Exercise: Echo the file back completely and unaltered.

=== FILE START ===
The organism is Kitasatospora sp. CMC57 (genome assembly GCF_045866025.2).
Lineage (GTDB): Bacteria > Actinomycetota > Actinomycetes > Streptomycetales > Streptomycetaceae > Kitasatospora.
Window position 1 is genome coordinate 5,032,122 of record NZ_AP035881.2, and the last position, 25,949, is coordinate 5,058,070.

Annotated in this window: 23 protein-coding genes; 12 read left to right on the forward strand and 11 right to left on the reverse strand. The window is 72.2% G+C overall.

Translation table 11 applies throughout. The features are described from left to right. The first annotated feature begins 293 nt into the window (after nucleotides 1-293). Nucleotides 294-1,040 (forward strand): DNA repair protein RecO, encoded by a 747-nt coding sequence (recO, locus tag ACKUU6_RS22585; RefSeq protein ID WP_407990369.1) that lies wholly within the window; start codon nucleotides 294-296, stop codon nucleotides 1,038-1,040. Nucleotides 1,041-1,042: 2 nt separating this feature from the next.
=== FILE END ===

The organism is Kitasatospora sp. CMC57 (genome assembly GCF_045866025.2).
Lineage (GTDB): Bacteria > Actinomycetota > Actinomycetes > Streptomycetales > Streptomycetaceae > Kitasatospora.
Window position 1 is genome coordinate 5,032,122 of record NZ_AP035881.2, and the last position, 25,949, is coordinate 5,058,070.

Annotated in this window: 23 protein-coding genes; 12 read left to right on the forward strand and 11 right to left on the reverse strand. The window is 72.2% G+C overall.

Translation table 11 applies throughout. The features are described from left to right. The first annotated feature begins 293 nt into the window (after nucleotides 1-293). Nucleotides 294-1,040 (forward strand): DNA repair protein RecO, encoded by a 747-nt coding sequence (recO, locus tag ACKUU6_RS22585; RefSeq protein ID WP_407990369.1) that lies wholly within the window; start codon nucleotides 294-296, stop codon nucleotides 1,038-1,040. Nucleotides 1,041-1,042: 2 nt separating this feature from the next.